David’s brother said, “Who do you think you are?  You are arrogant!”  David’s brothers hated him because God chose him by grace; David was the youngest, not the tallest or the most aristocratic in appearance.  He did the job no one wanted—keeping sheep.  But God anointed him king of Israel.  And Joseph was the second youngest of the sons of Israel, yet God made it so that all of his brothers had to bow down to him.  And they hated him.

They accused Joseph and David of arrogance.  “Who do you make yourself out to be?”  This story repeats itself again and again in the Bible.  Cain, the firstborn, kills Abel because God is pleased with Abel apart from His works, by grace.  Ishmael mocks and persecutes Isaac, the second-born son of Abraham, whom God has chosen as the heir of the promise.

And then Jesus.  “You aren’t claiming to be greater than Abraham, are you?  Who are you making yourself out to be?”  That’s what Jesus’ countrymen ask Him.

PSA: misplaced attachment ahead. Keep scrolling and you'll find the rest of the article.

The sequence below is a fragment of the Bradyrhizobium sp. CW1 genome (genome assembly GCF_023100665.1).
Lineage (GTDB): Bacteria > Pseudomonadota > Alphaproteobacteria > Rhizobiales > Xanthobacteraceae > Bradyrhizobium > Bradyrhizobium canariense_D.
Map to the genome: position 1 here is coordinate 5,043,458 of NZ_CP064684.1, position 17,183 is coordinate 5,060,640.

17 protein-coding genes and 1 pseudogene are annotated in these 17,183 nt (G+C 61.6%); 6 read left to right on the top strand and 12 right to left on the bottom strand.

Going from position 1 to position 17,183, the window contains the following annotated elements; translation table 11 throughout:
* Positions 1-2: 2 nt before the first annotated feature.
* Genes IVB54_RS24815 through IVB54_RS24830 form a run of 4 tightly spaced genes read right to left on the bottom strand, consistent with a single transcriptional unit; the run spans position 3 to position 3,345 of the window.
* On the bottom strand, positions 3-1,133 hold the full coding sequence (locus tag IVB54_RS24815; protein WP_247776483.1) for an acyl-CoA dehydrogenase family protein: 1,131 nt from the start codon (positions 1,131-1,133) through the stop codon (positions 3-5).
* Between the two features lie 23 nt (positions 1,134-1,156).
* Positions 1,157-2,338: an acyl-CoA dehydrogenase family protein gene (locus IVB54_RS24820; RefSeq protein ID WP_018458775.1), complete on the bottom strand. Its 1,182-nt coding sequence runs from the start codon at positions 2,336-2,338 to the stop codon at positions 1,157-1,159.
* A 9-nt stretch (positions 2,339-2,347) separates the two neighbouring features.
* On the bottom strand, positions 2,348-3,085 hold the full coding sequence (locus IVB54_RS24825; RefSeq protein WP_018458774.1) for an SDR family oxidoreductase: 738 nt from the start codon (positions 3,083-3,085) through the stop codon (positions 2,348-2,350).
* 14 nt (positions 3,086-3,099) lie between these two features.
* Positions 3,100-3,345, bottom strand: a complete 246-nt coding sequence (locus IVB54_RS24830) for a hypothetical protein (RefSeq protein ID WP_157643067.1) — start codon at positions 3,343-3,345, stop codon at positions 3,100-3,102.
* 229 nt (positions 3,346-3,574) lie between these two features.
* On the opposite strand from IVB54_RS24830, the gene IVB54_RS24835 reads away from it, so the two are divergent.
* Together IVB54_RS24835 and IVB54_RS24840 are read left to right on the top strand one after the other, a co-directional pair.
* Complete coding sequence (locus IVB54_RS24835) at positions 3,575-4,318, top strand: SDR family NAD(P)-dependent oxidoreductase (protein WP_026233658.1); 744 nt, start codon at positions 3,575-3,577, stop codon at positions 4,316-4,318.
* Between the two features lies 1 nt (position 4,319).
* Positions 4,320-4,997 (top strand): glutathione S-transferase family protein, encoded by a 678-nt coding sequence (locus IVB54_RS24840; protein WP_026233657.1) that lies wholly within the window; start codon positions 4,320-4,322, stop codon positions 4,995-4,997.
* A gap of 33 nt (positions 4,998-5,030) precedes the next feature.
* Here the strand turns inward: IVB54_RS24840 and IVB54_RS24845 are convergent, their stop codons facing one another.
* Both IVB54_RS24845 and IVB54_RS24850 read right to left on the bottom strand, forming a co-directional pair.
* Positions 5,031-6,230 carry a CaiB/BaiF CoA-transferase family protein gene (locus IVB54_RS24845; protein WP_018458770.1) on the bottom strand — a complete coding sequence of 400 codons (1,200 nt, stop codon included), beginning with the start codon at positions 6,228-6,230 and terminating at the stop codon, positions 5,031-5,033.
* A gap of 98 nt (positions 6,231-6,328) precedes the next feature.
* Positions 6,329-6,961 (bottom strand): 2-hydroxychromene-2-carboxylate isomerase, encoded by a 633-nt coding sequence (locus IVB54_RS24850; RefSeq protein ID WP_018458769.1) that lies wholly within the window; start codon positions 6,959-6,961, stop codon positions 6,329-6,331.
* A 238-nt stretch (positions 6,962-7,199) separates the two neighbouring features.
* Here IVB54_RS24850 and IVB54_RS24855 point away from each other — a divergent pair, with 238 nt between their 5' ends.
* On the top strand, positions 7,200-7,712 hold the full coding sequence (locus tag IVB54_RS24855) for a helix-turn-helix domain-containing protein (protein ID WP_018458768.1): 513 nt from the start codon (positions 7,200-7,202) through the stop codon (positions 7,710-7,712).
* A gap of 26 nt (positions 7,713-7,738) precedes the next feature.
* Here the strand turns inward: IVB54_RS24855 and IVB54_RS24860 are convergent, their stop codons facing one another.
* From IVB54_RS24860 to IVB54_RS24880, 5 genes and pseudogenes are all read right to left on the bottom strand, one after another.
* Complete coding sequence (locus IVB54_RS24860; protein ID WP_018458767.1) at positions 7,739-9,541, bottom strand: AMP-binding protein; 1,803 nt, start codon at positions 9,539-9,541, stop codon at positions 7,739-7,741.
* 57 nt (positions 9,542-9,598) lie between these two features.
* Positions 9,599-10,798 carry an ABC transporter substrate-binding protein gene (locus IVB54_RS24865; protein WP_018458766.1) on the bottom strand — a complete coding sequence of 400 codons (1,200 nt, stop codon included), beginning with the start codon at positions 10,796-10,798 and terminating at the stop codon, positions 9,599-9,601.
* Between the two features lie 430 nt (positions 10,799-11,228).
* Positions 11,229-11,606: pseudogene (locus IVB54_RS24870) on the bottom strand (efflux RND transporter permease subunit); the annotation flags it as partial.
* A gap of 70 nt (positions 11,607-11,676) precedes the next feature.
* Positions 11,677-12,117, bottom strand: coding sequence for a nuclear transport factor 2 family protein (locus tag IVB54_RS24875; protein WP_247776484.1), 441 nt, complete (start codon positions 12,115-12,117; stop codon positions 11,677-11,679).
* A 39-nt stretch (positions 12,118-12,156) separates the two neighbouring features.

Is it a fair question?

Let me ask you: how would you react to a person who did not appear to be crazy, but claimed to be the Son of God?

How would you react even to someone who claimed to be a prophet and to speak for God?

The likelihood is that you would say, “Who do you think you are?  Who are you trying to make yourself into?”  Isn’t that true?  Self-absorbed people irritate you, don’t they?  That’s because there isn’t room at the top for everyone.  But everyone wants to be there, or at least they want to be a little higher than they are right now.

So most people learn to rein in their ambition, or to conceal it, because it’s not polite and nobody likes little Napoleons.  If you’re going to be Napoleon, you have to conquer.  Otherwise you’ll just be a joke.  So if you can’t be Napoleon, you learn to be someone else who helps you climb a little higher.